“Am glad Bennett is to take the case with me.”

“Am glad Bennett is to take the case with me.”

Lavinia Goodell, January 27, 1875

The case that spawned Lavinia Goodell’s epic battle for admission to the Wisconsin Supreme Court was Tyler v. Burrington. In November of 1874, Lavinia was retained by Lydia Burrington, a doctor’s widow who had been sued by a young woman whom the Burringtons had taken in ten years earlier and treated as a family member. The young woman claimed she had been treated as a servant and that Dr. Burrington had told her he intended to pay her for her work. Lavinia could tell that the case was likely to be a tough one, and she had only been practicing law for five months, so she looked for someone who would assist her. After Pliny Norcross turned her down, she turned to John R. Bennett.

Bennett initially said he could not help Lavinia either, but by January 1875, to Lavinia’s relief, he changed his mind.

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“The part assigned to women by nature is inconsistent with the practice of law.”

“The part assigned to women by nature is inconsistent with the practice of law.”

In re Dorsett, Minnesota Court of Common Pleas, October 1876

Martha Angle Dorsett was the first woman admitted to practice law in Minnesota. Ms. Dorsett was born in New York in 1851. After earning a bachelor of philosophy degree from the University of Michigan, she enrolled in the Iowa College of law. She graduated there in 1876 and married her classmate, Charles Dorsett, the same year.

Photo of Martha Angle Dorsett
Martha Angle Dorsett

Dorsett and her husband were admitted to the Iowa bar. They then relocated to Minneapolis, Minnesota, where they applied for admission to practice in Minnesota’s courts. Charles Dorsett’s application was granted. Martha Dorsett’s was not.

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“Mrs. Bascom and her husband sympathized warmly with my effort to be admitted.”

“Mrs. Bascom and her husband sympathized warmly with my effort to be admitted.”

Lavinia Goodell, December 20, 1875

Emma Bascom

Throughout her life, Lavinia Goodell cultivated a network of prominent people who championed her efforts to be admitted to the Wisconsin bar and supported, at least to some degree, her other varied causes, such as temperance and suffrage. While Lavinia welcomed their patronage, she sometimes thought that other women, particularly those married to distinguished and prosperous men, could have done much more to advance the cause of women’s rights but hung back due to concern of appearing “unwomanly.” At times this led to Lavinia feeling enormous frustration with her benefactors. Lavinia shared one such complicated relationship with Emma Bascom, the wife of the University of Wisconsin’s president.

Emma Curtiss Bascom was born in Massachusetts in 1828. She married her husband John, a professor at Williams College, in 1856. The Bascoms moved to Madison, Wisconsin in 1874 when John assumed the leadership of the University.

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“Miss Lavinia Goodell & Miss Angie King have formed a partnership for the practice of law.”

“Miss Lavinia Goodell & Miss Angie King have formed a partnership for the practice of law.”

Janesville Gazette, February 1, 1879

Angie King kept busy during the 1870s by working in her brother’s bookstore and caring for her blind sister. At the same time, she studied law in the office of A.A. Jackson.  Along with Lavinia Goodell, she was also active in Janesville’s two literary societies, the Mutual Improvement Club and the Round Table. (Read more about the two clubs here.)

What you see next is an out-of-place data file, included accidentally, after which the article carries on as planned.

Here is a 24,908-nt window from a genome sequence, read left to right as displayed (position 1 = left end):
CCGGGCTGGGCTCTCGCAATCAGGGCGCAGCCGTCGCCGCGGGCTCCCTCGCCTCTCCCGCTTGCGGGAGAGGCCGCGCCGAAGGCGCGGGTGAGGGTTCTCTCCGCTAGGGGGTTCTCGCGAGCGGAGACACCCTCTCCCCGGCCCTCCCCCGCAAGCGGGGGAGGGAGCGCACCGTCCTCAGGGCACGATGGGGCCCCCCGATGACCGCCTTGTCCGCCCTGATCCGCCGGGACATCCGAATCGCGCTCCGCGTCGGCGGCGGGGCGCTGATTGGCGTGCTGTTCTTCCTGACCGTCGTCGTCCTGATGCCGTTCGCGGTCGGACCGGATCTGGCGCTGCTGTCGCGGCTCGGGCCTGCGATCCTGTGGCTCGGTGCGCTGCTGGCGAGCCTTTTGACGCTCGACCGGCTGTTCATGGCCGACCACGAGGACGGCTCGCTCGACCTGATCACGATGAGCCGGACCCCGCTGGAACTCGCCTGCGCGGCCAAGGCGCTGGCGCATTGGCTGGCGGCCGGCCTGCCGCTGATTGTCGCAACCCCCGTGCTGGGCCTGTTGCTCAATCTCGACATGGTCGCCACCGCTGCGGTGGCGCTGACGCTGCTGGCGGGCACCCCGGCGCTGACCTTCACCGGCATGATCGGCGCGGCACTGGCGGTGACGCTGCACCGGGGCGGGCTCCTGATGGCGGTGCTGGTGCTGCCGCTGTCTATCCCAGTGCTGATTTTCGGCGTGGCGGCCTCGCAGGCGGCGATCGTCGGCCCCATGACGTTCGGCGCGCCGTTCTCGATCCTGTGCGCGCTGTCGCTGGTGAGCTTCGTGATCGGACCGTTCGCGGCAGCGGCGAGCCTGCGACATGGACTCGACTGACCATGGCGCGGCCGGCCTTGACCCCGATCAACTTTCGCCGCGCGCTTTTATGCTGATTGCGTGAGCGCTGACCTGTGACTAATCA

On January 10, 1879, Lavinia was present at the Rock County Courthouse when Angie and two men were examined for admission to the bar. While Lavinia found out that she passed her examination the same day it was given, Angie and the two male scholars had to wait three days to learn their fate. The Janesville Gazette reported, all three passed and “are now recognized as regular practicing attorneys.”

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“These high-minded, noble animals of the superior sex were willing to stoop to the dirtiest work”

“These high-minded, noble animals of the superior sex were willing to stoop to the dirtiest work”

The Revolution, May 8, 1869

Angie King’s unsuccessful 1869 battle to be appointed Janesville’s postmaster (after Janesville’s male Republican voters elected her to the position) garnered national media attention. The Revolution, the women’s rights newspaper founded by Susan B. Anthony and Elizabeth Cady Stanton, published this article in its May 8, 1869 issue. (The actual column may be seen here.)

A good deal is being said in the papers just now about Miss Angie King, and a struggle for the Janesville, Wis., post-office. It seems that Miss King applied for the position, and was backed by a majority of the citizens of the place, who wished her to occupy it. When she reached Washington she found half a dozen lazy, hungry men seeking for the place, and leaving no stone unturned to get it.

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“Take that you dirty dog!”

“Take that you dirty dog!”

One of the more controversial characters in Lavinia Goodell’s diaries is Kate Kane (Rossi), Wisconsin’s second woman lawyer. Lavinia helped launch her career. If she had lived long enough to watch it unfold, she probably wouldn’t want the credit. Lavinia was brilliant but cool and reserved in public—more RBG than AOC.  And Kate? She was smart but also a hothead and a showboat, who gave other early women lawyers a bad rap.

Cartoon of Kate Kane throwing water in Judge Mallory's face.

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